Uniqlo made a bet on comfortable bras. Now it’s paying off.

Japan Times -- May 25
A yearslong bet on comfy bras and underwear has paid off for Japanese fashion retailer Uniqlo, as shoppers gravitated toward functional basics during the pandemic in a trend that looks set to continue in women’s wear.

Uniqlo, part of Fast Retailing Co. and founded by Japan’s richest man Tadashi Yanai, edged out bra specialist Wacoal Holdings Corp. last year to become the top seller of women’s intimate wear in its home market after doubling its market share in recent years, according to Euromonitor.

That came alongside broader gains made by Fast Retailing during the pandemic, which surpassed Zara owner Inditex SA as the most valuable clothing retailer in the world for a few weeks in February thanks to its focus on basics like sweatpants and T-shirts, as opposed to fast fashion.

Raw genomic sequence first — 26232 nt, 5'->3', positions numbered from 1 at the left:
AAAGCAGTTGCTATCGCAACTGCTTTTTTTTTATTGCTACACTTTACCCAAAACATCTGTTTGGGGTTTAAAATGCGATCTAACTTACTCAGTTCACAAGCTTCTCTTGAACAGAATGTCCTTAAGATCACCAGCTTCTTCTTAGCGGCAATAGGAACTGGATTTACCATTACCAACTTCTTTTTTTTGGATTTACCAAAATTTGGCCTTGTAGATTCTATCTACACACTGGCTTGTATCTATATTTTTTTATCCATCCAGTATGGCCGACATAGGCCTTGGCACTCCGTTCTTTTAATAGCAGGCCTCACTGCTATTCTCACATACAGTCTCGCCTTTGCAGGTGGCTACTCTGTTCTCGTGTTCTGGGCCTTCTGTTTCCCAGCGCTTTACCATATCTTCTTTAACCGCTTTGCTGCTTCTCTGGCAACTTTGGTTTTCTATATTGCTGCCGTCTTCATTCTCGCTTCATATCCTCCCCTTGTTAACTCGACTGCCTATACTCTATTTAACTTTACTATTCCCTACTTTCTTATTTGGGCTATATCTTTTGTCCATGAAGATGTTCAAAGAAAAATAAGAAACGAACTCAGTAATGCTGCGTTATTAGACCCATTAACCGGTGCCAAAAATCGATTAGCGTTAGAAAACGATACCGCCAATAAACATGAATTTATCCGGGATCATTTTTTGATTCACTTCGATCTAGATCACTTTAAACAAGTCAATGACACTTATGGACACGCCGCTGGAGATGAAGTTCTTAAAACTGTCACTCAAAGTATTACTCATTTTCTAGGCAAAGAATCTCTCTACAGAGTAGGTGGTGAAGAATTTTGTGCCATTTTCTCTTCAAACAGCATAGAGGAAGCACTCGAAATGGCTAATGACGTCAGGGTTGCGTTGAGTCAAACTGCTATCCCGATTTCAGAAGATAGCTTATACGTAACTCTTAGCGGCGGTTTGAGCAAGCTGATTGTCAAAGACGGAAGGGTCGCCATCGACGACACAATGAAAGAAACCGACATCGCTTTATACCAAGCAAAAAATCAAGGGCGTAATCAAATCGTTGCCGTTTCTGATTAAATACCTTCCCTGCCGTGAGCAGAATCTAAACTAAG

Much of the success in underwear was the result of Uniqlo’s decision to double down on producing wireless bras as early as 2011, years before a global shift toward more comfortable styles including sports bras and bralettes took hold. The decision was validated during the pandemic as even more consumers sought out comfort and value which further displaced wire bras.

The success means Uniqlo is now positioned to be a big player in women’s underwear, a rarity among apparel giants such as Zara, which have not focused as much on undergarments as it is a complex and fragmented sector.

“Underwear has become a very important product for Uniqlo’s brand image and for the company to communicate the functionality of its clothes,” said Takahiro Kazahaya, an analyst at Credit Suisse AG in Tokyo. “When a T-shirt’s quality has improved, that’s hard to show. But it’s easy to convey small upgrades in a bra.”

Retail trends during the pandemic also show that there’s continuing demand for wireless bras. In the U.S, bra sales fell 1% in the second half of 2020, compared to 19% for the overall apparel industry, according to New York-based market research firm NPD. However, sales of wireless bras were up 14%.

- Japan Times